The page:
Stiles and colleagues used both agar diffusion and the serial broth dilution techniques to measure oregano oil s activity against Candida albicans, the cause of the  yeast syndrome.  Oregano oil was compared to Nystatin and Ca/Mg caprylate, two common Candida treatments. At a concentration of just 0.91 mcg/ml (about 1 part/million), oregano oil had the same ZI as Nystatin: 22-25 mm. At 1.82 mcg/ml (about 2 parts/million), oregano oil had a ZI of 40-45 mm. Using the broth dilution technique to measure the quantity needed to kill 99.9 percent of the Candida, it took 45 mcg/ml of oregano oil, but 5,000 mcg/ml of the Ca/Mg caprylate.8


Manohar and coworkers tested oregano oil against Candida both in vitro and in vivo. Using the broth dilution technique, it took just 0.25 mg/ml (about 250 parts/million) to completely kill Candida, and 0.125 mg/ml to prevent the germ tube formation and mycelial filament elongation necessary to cause Candida tissue invasion. Groups of six mice were injected with 12.5 million live Candida cells. All of the control group, which received no antimicrobial, was dead within ten days. Six groups of mice were force-fed oregano oil dissolved in olive oil at a dose from 8.66 to 52 mg/kg of bodyweight. Five of six survived 30 days (when the experiment was terminated) with 8.66 mg/kg, while all of the other groups survived 30 days.3

Force and colleagues gave 600 mg emulsified oregano oil for six weeks to 13 adults who had tested positive for intestinal parasites (Entamoeba, Endolinax, or Blastocystis). Parasites could no longer be detected in 10 of the 13 after the treatment. The parasite score (parasites counted under a microscope) decreased for the other three. Seven of the eight who had originally tested positive for Blastocystis hominis reported significant improvement of their symptoms, such as bloating, GI cramping, alternating diarrhea and constipation, and fatigue.9 Oregano is GRAS (generally regarded as safe), but the oil should be used with caution, as it can be irritating to the mucous membranes. It should be taken with food, partway through a meal, not on an empty stomach. Oregano oil may trigger the  die-off  phenomenon in those suffering intestinal candidiasis or other intestinal microbial infestation due to its powerful germ-killing action. See reference   for more detail on the  die-off.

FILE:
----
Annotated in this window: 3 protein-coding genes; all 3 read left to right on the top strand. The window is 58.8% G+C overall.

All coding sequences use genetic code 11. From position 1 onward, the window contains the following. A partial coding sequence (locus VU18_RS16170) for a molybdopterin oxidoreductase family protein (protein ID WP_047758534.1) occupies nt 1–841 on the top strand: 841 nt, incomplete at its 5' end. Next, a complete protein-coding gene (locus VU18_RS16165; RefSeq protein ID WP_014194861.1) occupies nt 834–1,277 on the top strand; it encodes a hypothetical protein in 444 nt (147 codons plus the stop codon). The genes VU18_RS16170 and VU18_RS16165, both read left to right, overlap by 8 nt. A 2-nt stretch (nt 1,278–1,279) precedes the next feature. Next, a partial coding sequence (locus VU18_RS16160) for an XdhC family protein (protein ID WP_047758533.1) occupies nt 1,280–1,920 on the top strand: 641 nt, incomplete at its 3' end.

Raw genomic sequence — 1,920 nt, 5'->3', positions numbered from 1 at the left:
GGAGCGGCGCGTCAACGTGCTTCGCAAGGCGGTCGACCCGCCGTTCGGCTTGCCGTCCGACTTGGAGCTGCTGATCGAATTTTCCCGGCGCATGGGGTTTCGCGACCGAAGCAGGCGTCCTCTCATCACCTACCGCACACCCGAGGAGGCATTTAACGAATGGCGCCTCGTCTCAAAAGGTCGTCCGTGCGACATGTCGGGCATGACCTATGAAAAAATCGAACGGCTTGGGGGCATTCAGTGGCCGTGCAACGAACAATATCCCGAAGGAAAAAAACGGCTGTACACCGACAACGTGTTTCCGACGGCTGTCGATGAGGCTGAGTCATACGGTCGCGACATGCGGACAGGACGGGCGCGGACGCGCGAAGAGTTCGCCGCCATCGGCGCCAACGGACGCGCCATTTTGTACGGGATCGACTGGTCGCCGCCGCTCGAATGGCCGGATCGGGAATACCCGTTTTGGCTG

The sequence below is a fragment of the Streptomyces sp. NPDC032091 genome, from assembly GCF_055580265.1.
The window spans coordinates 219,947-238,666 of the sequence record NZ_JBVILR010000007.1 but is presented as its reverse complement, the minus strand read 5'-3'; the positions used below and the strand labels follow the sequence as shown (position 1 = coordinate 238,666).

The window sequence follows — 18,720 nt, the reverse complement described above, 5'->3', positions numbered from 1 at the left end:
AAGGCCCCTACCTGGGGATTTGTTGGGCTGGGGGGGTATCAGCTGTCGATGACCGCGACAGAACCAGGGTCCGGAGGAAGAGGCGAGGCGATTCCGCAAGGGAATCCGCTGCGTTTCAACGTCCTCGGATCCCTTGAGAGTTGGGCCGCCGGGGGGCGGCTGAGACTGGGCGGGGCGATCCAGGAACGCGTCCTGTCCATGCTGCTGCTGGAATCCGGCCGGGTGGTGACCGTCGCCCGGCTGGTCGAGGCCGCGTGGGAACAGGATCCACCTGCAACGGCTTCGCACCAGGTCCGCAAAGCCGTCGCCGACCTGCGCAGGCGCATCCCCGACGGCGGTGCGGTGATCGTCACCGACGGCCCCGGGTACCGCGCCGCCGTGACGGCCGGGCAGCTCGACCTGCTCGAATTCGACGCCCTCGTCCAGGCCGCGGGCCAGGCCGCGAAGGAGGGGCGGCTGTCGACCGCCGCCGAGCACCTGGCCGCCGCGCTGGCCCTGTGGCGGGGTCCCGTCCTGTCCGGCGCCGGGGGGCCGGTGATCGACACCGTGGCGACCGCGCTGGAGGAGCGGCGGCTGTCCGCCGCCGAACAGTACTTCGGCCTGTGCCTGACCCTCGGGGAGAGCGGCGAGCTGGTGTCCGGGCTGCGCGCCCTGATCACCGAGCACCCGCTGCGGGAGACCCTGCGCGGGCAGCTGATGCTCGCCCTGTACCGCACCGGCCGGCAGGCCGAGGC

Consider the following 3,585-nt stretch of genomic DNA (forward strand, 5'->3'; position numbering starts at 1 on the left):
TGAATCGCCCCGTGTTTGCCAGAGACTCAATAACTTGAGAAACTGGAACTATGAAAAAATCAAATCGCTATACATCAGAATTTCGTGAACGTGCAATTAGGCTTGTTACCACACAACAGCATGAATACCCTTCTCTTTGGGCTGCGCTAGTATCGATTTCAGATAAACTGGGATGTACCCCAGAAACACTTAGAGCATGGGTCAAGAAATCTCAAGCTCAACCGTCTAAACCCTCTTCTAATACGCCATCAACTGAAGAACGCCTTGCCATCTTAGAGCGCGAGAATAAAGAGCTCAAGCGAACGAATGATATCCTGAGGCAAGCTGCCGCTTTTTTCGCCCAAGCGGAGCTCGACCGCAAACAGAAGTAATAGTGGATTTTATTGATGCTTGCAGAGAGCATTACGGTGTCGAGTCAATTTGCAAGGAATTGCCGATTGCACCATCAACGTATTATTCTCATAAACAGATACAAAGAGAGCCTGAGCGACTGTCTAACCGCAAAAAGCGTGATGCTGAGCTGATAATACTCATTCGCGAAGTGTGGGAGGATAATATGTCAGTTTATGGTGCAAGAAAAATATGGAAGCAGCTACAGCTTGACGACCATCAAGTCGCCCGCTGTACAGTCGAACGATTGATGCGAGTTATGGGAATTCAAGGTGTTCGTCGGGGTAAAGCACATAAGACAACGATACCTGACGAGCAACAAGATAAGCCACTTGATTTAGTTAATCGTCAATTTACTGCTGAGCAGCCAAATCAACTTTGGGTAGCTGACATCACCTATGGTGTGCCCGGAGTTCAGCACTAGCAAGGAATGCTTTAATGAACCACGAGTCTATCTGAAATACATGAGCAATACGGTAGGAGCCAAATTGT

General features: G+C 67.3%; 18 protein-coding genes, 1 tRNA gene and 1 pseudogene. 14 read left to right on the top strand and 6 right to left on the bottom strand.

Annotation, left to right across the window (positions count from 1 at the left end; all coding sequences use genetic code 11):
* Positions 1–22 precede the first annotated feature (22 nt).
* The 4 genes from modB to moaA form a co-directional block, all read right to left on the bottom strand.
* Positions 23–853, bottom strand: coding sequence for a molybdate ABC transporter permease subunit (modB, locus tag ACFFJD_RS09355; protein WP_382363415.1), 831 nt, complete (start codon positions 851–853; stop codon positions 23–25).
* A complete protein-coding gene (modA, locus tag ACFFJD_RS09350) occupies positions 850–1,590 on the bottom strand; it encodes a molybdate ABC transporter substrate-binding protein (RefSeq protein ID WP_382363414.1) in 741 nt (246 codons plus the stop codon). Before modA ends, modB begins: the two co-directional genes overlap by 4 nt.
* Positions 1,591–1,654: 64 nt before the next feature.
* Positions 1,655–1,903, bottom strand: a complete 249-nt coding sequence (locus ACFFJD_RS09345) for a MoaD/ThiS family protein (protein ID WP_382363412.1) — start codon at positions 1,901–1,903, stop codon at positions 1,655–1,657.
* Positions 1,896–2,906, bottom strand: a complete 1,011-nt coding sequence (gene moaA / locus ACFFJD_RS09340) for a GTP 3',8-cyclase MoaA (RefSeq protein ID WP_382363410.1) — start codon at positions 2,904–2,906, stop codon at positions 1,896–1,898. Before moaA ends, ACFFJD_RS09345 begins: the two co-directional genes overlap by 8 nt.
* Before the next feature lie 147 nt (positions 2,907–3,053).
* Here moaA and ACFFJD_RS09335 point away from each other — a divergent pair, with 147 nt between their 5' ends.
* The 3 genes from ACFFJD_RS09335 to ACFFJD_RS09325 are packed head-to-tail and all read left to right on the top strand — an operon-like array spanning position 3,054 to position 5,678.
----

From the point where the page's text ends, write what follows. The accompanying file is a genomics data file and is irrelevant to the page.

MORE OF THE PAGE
In an age when  food poisoning  sickens or kills many thousands annually, oil of oregano taken with meals may be the best preventative.

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1. Ingram, C. The Cure is in the Cupboard. Buffalo Grove, IL:Knowledge House, 2001.

2. Crook, W. The Yeast Connection and Women s Health. Jackson, TN: Professional Books, 2003.

3. Manohar, V. et al.  Antifungal activities of origanum oil against Candida albicans.  Mol Cell Biochem, 2001, 228: 111-17.

4. Maruzzella, J. & Lichtenstein, M.  The in vitro antibacterial activity of essential oils.  J Am Pharm Assoc, 1956, 47: 250 ff.

5. Hammer, K. et al.  Antimicrobial activity of essential oils and other plant extracts . J Appl Microbial, 1999, 86:985-90.

6.Tantatoui-Elaraki, A and Beraoud, L.  Inhibition of growth and aflatoxin production in Aspergillus parasiticus by essential oils of selected plant materials.  J Environ Path Toxicol Oncol, 1994, 13: 67-72.

7. Baratta, M.T. et al.  Chemical composition, antimicrobial and antioxidative activity of laurel, sage rosemary, oregano and coriander essential oils.  J Essent Oil Res, 1998, 10:618-27.

8. Stiles, J. et al.  The inhibition of Candida albicans by oregano . J Appl Nutr, 1995, 47:96-102.

9. Force, M. et al.  Inhibition of enteric parasites by emulsified oil of oregano in vivo . Phytother Res, 2000, 14:213-14.

10. Knobloch, K. et al.  Antibacterial and antifungal properties of essential oil components.  J Essent Oil Res, 1989, 1:119-28.

11. Conner, D. & Beuchat, L.  Effects of essential oils from plants on growth of food spoilage yeasts.  J Food Sci, 1984, 49:429-34.